What. A. Week. Where to begin? I'll let you know first off that I am alright! I'm healthy, I'm happy, so no worries there. Let me start from the beginning.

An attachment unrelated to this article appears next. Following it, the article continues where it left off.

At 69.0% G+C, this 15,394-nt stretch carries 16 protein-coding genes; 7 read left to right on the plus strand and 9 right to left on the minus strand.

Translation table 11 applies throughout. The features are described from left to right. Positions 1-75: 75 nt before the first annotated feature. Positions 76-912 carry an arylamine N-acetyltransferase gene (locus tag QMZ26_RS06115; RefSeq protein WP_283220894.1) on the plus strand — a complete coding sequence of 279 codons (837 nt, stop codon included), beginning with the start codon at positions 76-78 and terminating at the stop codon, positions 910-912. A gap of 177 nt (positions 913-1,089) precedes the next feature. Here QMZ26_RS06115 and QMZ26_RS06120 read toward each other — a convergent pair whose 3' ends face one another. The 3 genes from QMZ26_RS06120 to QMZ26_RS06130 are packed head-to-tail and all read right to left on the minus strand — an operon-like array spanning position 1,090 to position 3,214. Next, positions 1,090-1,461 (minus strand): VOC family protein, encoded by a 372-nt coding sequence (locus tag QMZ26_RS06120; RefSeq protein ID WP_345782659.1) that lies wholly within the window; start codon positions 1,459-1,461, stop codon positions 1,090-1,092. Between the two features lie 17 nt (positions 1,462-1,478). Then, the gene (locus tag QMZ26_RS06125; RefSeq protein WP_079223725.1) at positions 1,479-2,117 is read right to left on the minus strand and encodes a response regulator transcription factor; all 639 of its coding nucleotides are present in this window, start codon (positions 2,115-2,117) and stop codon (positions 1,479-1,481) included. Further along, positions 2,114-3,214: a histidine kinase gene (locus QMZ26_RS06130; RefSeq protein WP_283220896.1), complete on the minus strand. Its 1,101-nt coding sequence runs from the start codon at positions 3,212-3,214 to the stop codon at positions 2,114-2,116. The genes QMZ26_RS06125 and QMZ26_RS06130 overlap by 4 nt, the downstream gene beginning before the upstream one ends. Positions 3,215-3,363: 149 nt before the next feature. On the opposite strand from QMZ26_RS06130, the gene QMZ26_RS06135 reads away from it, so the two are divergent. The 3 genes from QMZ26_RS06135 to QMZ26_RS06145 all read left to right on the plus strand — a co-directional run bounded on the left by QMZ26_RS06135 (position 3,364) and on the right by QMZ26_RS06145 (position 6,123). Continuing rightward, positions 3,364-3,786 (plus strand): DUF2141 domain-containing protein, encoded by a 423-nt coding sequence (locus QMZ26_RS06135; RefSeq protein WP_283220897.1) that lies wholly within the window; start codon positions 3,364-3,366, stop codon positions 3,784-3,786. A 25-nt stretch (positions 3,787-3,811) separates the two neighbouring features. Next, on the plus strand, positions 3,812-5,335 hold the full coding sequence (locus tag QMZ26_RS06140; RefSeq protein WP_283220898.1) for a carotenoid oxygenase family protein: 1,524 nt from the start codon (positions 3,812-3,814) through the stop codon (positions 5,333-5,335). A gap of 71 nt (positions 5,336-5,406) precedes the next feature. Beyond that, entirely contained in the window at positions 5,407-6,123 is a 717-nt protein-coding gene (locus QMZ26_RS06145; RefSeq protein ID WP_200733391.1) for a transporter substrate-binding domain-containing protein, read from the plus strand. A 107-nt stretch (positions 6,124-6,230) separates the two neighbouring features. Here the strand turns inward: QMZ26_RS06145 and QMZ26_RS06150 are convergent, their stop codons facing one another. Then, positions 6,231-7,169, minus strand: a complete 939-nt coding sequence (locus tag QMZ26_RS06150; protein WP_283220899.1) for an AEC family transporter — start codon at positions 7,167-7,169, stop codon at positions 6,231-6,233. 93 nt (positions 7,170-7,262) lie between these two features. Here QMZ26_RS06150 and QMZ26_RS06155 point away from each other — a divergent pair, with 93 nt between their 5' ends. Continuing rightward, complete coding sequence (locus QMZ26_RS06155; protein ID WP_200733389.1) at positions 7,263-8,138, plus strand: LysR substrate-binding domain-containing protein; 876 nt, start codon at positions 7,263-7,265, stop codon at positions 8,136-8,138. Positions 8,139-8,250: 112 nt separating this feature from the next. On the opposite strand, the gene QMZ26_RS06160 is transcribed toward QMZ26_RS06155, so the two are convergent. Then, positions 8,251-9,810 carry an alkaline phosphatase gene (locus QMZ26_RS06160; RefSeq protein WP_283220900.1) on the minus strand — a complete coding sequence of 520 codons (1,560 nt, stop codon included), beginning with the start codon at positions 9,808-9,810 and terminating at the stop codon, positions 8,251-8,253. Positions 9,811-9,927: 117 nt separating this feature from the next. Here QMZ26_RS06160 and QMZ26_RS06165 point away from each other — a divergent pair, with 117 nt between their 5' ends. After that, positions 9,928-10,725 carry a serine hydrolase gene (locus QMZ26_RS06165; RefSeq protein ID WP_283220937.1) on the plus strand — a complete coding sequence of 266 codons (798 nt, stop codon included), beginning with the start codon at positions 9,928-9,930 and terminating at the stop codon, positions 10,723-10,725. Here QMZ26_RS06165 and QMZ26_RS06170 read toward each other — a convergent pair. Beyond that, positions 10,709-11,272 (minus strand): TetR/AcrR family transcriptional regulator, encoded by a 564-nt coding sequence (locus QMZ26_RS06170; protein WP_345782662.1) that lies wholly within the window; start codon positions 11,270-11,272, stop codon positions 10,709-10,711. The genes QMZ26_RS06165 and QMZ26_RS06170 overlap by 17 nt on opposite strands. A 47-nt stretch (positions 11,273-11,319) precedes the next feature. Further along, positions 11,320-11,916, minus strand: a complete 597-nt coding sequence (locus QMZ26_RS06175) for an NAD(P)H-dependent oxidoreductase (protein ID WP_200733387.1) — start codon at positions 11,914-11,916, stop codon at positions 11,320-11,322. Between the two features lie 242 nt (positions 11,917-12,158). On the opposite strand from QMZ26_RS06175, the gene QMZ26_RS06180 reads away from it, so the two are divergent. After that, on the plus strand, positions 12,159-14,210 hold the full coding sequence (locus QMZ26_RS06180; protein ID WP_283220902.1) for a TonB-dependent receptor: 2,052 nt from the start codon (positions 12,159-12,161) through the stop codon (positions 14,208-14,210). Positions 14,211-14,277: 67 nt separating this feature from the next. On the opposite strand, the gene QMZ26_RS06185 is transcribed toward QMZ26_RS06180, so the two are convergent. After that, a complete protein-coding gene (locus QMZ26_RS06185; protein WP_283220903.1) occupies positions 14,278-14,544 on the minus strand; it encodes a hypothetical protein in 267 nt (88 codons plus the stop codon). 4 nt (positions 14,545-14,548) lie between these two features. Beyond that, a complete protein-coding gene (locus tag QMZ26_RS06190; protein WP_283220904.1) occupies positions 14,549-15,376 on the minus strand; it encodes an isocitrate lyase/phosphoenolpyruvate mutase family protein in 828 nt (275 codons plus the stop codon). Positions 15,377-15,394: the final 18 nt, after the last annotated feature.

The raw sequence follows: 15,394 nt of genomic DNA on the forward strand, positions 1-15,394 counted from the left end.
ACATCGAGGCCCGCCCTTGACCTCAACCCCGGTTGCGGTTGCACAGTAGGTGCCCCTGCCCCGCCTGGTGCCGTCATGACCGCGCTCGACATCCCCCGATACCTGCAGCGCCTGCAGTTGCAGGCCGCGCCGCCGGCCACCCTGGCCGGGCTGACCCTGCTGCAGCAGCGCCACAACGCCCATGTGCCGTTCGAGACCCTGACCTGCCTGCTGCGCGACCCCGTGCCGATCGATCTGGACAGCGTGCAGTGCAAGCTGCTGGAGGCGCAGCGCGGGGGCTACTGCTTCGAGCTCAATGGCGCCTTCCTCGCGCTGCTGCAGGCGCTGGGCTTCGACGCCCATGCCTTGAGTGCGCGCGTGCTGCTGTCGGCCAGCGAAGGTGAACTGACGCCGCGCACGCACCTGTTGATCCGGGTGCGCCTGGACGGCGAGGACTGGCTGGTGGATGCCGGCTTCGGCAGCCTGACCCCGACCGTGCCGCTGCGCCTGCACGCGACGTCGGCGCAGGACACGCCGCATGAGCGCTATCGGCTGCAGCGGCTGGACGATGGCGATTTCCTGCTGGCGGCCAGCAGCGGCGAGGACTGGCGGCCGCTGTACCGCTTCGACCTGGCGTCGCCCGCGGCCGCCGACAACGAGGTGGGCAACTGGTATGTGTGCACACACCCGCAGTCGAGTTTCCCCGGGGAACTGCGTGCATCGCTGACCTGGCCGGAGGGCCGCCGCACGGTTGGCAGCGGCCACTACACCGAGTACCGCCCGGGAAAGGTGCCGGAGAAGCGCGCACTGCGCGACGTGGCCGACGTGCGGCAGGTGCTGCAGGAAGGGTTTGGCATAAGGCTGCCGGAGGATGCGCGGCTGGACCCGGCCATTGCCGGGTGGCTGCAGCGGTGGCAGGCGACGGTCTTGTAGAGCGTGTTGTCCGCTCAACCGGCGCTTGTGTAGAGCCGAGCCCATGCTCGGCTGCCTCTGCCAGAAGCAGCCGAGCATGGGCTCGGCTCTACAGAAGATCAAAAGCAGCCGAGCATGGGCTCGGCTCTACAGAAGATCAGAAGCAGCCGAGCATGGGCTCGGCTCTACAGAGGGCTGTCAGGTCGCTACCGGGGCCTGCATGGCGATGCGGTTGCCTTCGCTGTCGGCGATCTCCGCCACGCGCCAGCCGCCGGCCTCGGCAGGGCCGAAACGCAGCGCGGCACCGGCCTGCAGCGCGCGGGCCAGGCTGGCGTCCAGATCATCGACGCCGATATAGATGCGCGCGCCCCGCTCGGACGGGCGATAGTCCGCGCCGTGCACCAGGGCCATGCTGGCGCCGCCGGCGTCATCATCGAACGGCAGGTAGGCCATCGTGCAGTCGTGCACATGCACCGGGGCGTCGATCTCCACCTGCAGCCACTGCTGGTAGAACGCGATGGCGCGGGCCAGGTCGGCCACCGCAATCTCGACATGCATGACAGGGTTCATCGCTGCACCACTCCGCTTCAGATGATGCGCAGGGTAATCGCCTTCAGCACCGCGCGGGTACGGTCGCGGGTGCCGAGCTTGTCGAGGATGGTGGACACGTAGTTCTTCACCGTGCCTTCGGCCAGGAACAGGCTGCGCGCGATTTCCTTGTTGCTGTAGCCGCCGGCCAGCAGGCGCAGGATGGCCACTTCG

We arrived in Chile, had a fantastic lunch at the Mission Home, headed to the church building after that and were assigned companions and sectors (Chile is divided into sectors, kinda like mission areas). My trainer is Elder Salas. He is from Santiago and he speaks no English. So this week has been very interesting. Sometimes I forget that I do know how to speak English, and when I do, it's really really strange. Anyway, Elder Salas is awesome. He's super dedicated to the work and is a great example to me. More than anything I'm grateful for his pacience. It must be rough for him to have a son (trainers and their companions are called papas y hijos, dads and sons) as inexperienced as I am, and can't understand much of what he says, and is very poor conversation most of the time. I had to promise him that I do in fact have a personality, I just don't know how to use it in Spanish yet. Anyway, after our brief meeting in the Church building (this was tuesday), Elder Salas and I got on a bus and traveled for 5 more hours to the city of Temuco, where we spent the night with some Elders there (here, because right now we're actually in Temuco getting my Visa). The next day, we had a companionship exchange, because neither E. Salas nor I had been in our sector before and they wanted to show him around for the day. So I stayed near Temuco, a place called Millahue, with Elder Cottrell. We spent the day contacting pretty much and it was pretty easy because E. Cottrell speaks English. The next day (Thursday), I met up with Elder Salas again and we traveled another hour from Temuco to our sector, Carahue. We have since spent the past few days trying to know the sector and the members and everything. Carahue is beautiful. Absolutely nothing like I imagined Chile. It's very, very rural for the most part, and looks a lot like Georgia, only slightly different somehow, probably because of the buildings and people. It's VERY hilly, and we walk a lot, up and down, and up and down, so I'm pretty wiped out every day. Friday was pretty cool too. We took a bus to go lunch with some members of the Church in Carahue, the Martinez family. They live about 30 minutes from Carahue proper in a place called Puerto Saavedra, which is breathtakingly beautiful. It's the only place I've been so far where I've seen the ocean. But Brother Martinez took us on a little tour of Puerto Saavedra and it was gourgeous (pictures soon).